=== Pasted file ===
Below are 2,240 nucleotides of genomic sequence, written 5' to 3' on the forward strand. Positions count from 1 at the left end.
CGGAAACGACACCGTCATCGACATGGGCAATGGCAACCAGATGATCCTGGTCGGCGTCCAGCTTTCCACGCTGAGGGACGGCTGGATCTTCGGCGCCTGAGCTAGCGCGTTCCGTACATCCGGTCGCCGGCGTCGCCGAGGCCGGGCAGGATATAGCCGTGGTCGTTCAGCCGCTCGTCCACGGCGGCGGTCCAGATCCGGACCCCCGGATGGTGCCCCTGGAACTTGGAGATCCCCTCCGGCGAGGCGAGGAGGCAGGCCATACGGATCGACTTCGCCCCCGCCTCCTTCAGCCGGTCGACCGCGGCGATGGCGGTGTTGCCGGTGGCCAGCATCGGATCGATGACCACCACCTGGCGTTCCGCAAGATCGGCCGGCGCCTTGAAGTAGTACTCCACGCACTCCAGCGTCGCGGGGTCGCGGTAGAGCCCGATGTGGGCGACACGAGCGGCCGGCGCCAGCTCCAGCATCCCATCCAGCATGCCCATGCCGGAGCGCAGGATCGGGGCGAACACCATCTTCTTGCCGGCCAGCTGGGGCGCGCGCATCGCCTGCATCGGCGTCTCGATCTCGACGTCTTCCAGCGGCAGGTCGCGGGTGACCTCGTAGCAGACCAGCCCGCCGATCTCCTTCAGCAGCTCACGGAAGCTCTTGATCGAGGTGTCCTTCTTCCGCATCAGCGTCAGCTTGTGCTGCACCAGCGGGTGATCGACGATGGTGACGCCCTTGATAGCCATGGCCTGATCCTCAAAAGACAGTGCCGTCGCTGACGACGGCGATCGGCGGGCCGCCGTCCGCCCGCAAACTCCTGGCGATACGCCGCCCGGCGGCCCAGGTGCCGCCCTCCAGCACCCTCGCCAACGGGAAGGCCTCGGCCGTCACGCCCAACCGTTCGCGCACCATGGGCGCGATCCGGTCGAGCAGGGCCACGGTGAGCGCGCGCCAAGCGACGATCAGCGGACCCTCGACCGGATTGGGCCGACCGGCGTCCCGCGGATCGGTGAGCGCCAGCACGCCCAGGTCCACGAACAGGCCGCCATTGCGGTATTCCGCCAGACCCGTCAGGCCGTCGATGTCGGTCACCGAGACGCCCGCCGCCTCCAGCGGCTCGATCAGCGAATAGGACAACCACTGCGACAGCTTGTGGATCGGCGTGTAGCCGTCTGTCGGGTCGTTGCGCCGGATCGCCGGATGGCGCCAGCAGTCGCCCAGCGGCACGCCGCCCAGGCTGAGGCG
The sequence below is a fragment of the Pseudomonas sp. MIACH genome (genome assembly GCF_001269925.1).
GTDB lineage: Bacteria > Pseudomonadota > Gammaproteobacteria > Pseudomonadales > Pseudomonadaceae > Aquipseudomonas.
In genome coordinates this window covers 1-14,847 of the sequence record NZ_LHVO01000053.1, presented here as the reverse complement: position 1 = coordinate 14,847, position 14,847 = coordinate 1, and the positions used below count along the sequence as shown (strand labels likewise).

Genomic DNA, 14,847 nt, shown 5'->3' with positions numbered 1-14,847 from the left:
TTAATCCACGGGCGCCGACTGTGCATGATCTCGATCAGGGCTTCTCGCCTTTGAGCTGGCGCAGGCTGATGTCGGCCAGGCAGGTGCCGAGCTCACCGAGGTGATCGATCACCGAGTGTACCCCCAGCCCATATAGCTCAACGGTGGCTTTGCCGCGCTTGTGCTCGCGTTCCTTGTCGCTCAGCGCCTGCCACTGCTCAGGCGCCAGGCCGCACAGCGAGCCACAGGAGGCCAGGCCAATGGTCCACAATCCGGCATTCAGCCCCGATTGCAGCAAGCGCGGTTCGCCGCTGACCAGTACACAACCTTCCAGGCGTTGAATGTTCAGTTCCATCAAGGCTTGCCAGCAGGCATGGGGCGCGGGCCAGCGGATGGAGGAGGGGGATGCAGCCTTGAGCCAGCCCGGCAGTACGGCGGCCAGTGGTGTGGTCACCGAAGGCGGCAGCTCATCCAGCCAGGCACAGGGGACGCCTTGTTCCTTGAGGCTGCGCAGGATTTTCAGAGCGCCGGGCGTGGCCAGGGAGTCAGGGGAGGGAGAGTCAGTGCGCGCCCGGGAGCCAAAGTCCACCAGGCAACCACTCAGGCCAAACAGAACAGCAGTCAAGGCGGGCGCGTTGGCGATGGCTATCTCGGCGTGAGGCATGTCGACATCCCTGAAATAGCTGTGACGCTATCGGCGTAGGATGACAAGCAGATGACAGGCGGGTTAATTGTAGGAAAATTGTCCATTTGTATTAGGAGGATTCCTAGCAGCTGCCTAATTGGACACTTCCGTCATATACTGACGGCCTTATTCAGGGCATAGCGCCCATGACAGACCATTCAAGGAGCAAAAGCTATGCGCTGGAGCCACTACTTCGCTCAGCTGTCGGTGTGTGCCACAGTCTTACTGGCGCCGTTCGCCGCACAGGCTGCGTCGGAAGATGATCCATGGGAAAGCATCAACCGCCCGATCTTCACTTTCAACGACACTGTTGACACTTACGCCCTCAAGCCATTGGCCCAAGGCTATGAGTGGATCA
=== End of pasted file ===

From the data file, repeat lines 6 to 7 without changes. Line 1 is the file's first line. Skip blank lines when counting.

Genomic DNA, 14,847 nt, shown 5'->3' with positions numbered 1-14,847 from the left:
TTAATCCACGGGCGCCGACTGTGCATGATCTCGATCAGGGCTTCTCGCCTTTGAGCTGGCGCAGGCTGATGTCGGCCAGGCAGGTGCCGAGCTCACCGAGGTGATCGATCACCGAGTGTACCCCCAGCCCATATAGCTCAACGGTGGCTTTGCCGCGCTTGTGCTCGCGTTCCTTGTCGCTCAGCGCCTGCCACTGCTCAGGCGCCAGGCCGCACAGCGAGCCACAGGAGGCCAGGCCAATGGTCCACAATCCGGCATTCAGCCCCGATTGCAGCAAGCGCGGTTCGCCGCTGACCAGTACACAACCTTCCAGGCGTTGAATGTTCAGTTCCATCAAGGCTTGCCAGCAGGCATGGGGCGCGGGCCAGCGGATGGAGGAGGGGGATGCAGCCTTGAGCCAGCCCGGCAGTACGGCGGCCAGTGGTGTGGTCACCGAAGGCGGCAGCTCATCCAGCCAGGCACAGGGGACGCCTTGTTCCTTGAGGCTGCGCAGGATTTTCAGAGCGCCGGGCGTGGCCAGGGAGTCAGGGGAGGGAGAGTCAGTGCGCGCCCGGGAGCCAAAGTCCACCAGGCAACCACTCAGGCCAAACAGAACAGCAGTCAAGGCGGGCGCGTTGGCGATGGCTATCTCGGCGTGAGGCATGTCGACATCCCTGAAATAGCTGTGACGCTATCGGCGTAGGATGACAAGCAGATGACAGGCGGGTTAATTGTAGGAAAATTGTCCATTTGTATTAGGAGGATTCCTAGCAGCTGCCTAATTGGACACTTCCGTCATATACTGACGGCCTTATTCAGGGCATAGCGCCCATGACAGACCATTCAAGGAGCAAAAGCTATGCGCTGGAGCCACTACTTCGCTCAGCTGTCGGTGTGTGCCACAGTCTTACTGGCGCCGTTCGCCGCACAGGCTGCGTCGGAAGATGATCCATGGGAAAGCATCAACCGCCCGATCTTCACTTTCAACGACACTGTTGACACTTACGCCCTCAAGCCATTGGCCCAAGGCTATGAGTGGATCA